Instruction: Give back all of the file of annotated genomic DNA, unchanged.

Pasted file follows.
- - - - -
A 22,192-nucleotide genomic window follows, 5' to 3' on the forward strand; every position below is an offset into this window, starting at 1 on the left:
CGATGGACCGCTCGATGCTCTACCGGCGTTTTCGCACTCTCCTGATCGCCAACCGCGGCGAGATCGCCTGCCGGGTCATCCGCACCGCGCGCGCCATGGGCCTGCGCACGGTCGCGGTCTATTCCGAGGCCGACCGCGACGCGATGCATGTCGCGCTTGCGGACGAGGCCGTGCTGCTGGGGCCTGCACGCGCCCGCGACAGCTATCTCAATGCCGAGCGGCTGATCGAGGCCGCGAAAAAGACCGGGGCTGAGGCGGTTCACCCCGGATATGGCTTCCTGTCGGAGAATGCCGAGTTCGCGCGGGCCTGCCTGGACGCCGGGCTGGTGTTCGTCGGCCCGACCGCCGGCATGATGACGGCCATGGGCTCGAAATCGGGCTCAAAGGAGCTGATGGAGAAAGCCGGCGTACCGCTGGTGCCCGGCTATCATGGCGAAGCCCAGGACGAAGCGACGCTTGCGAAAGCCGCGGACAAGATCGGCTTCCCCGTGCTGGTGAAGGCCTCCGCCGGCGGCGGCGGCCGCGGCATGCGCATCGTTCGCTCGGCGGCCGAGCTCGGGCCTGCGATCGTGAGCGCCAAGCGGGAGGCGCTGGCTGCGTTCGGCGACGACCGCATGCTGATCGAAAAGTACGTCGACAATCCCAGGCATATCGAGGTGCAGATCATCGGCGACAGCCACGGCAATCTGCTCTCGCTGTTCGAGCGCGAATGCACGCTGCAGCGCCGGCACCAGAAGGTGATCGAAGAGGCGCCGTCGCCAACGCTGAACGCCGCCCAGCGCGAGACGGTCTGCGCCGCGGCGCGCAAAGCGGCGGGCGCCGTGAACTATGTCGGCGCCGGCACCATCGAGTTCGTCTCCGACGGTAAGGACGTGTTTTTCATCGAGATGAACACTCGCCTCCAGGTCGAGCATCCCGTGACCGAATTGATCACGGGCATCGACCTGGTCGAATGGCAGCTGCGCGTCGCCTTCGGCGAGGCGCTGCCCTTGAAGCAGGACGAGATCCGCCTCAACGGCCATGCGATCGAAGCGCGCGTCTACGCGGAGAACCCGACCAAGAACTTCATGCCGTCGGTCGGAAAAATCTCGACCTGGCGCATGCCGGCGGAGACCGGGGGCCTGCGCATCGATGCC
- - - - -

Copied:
A 22,192-nucleotide genomic window follows, 5' to 3' on the forward strand; every position below is an offset into this window, starting at 1 on the left:
CGATGGACCGCTCGATGCTCTACCGGCGTTTTCGCACTCTCCTGATCGCCAACCGCGGCGAGATCGCCTGCCGGGTCATCCGCACCGCGCGCGCCATGGGCCTGCGCACGGTCGCGGTCTATTCCGAGGCCGACCGCGACGCGATGCATGTCGCGCTTGCGGACGAGGCCGTGCTGCTGGGGCCTGCACGCGCCCGCGACAGCTATCTCAATGCCGAGCGGCTGATCGAGGCCGCGAAAAAGACCGGGGCTGAGGCGGTTCACCCCGGATATGGCTTCCTGTCGGAGAATGCCGAGTTCGCGCGGGCCTGCCTGGACGCCGGGCTGGTGTTCGTCGGCCCGACCGCCGGCATGATGACGGCCATGGGCTCGAAATCGGGCTCAAAGGAGCTGATGGAGAAAGCCGGCGTACCGCTGGTGCCCGGCTATCATGGCGAAGCCCAGGACGAAGCGACGCTTGCGAAAGCCGCGGACAAGATCGGCTTCCCCGTGCTGGTGAAGGCCTCCGCCGGCGGCGGCGGCCGCGGCATGCGCATCGTTCGCTCGGCGGCCGAGCTCGGGCCTGCGATCGTGAGCGCCAAGCGGGAGGCGCTGGCTGCGTTCGGCGACGACCGCATGCTGATCGAAAAGTACGTCGACAATCCCAGGCATATCGAGGTGCAGATCATCGGCGACAGCCACGGCAATCTGCTCTCGCTGTTCGAGCGCGAATGCACGCTGCAGCGCCGGCACCAGAAGGTGATCGAAGAGGCGCCGTCGCCAACGCTGAACGCCGCCCAGCGCGAGACGGTCTGCGCCGCGGCGCGCAAAGCGGCGGGCGCCGTGAACTATGTCGGCGCCGGCACCATCGAGTTCGTCTCCGACGGTAAGGACGTGTTTTTCATCGAGATGAACACTCGCCTCCAGGTCGAGCATCCCGTGACCGAATTGATCACGGGCATCGACCTGGTCGAATGGCAGCTGCGCGTCGCCTTCGGCGAGGCGCTGCCCTTGAAGCAGGACGAGATCCGCCTCAACGGCCATGCGATCGAAGCGCGCGTCTACGCGGAGAACCCGACCAAGAACTTCATGCCGTCGGTCGGAAAAATCTCGACCTGGCGCATGCCGGCGGAGACCGGGGGCCTGCGCATCGATGCC